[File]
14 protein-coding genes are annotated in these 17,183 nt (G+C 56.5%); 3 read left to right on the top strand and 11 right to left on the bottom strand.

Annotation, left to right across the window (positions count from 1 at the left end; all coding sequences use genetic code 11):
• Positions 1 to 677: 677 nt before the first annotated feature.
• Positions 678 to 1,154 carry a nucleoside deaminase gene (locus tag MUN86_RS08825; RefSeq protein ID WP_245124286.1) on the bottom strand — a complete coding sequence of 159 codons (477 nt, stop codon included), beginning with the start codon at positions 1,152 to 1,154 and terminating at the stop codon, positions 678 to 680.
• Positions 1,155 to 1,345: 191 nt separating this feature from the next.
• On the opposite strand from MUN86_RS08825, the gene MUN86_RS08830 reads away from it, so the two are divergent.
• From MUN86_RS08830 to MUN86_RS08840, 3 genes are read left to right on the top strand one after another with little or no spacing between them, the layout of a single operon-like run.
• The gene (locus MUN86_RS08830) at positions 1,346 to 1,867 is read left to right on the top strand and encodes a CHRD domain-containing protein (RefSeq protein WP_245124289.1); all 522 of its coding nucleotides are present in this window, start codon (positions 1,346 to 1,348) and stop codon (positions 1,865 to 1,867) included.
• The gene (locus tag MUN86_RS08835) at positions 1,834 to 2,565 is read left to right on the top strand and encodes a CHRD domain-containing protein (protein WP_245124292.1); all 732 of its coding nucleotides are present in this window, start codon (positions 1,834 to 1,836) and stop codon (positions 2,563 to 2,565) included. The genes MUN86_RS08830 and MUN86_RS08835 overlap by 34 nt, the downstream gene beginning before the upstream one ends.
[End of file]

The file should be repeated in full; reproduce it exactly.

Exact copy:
14 protein-coding genes are annotated in these 17,183 nt (G+C 56.5%); 3 read left to right on the top strand and 11 right to left on the bottom strand.

Annotation, left to right across the window (positions count from 1 at the left end; all coding sequences use genetic code 11):
• Positions 1 to 677: 677 nt before the first annotated feature.
• Positions 678 to 1,154 carry a nucleoside deaminase gene (locus tag MUN86_RS08825; RefSeq protein ID WP_245124286.1) on the bottom strand — a complete coding sequence of 159 codons (477 nt, stop codon included), beginning with the start codon at positions 1,152 to 1,154 and terminating at the stop codon, positions 678 to 680.
• Positions 1,155 to 1,345: 191 nt separating this feature from the next.
• On the opposite strand from MUN86_RS08825, the gene MUN86_RS08830 reads away from it, so the two are divergent.
• From MUN86_RS08830 to MUN86_RS08840, 3 genes are read left to right on the top strand one after another with little or no spacing between them, the layout of a single operon-like run.
• The gene (locus MUN86_RS08830) at positions 1,346 to 1,867 is read left to right on the top strand and encodes a CHRD domain-containing protein (RefSeq protein WP_245124289.1); all 522 of its coding nucleotides are present in this window, start codon (positions 1,346 to 1,348) and stop codon (positions 1,865 to 1,867) included.
• The gene (locus tag MUN86_RS08835) at positions 1,834 to 2,565 is read left to right on the top strand and encodes a CHRD domain-containing protein (protein WP_245124292.1); all 732 of its coding nucleotides are present in this window, start codon (positions 1,834 to 1,836) and stop codon (positions 2,563 to 2,565) included. The genes MUN86_RS08830 and MUN86_RS08835 overlap by 34 nt, the downstream gene beginning before the upstream one ends.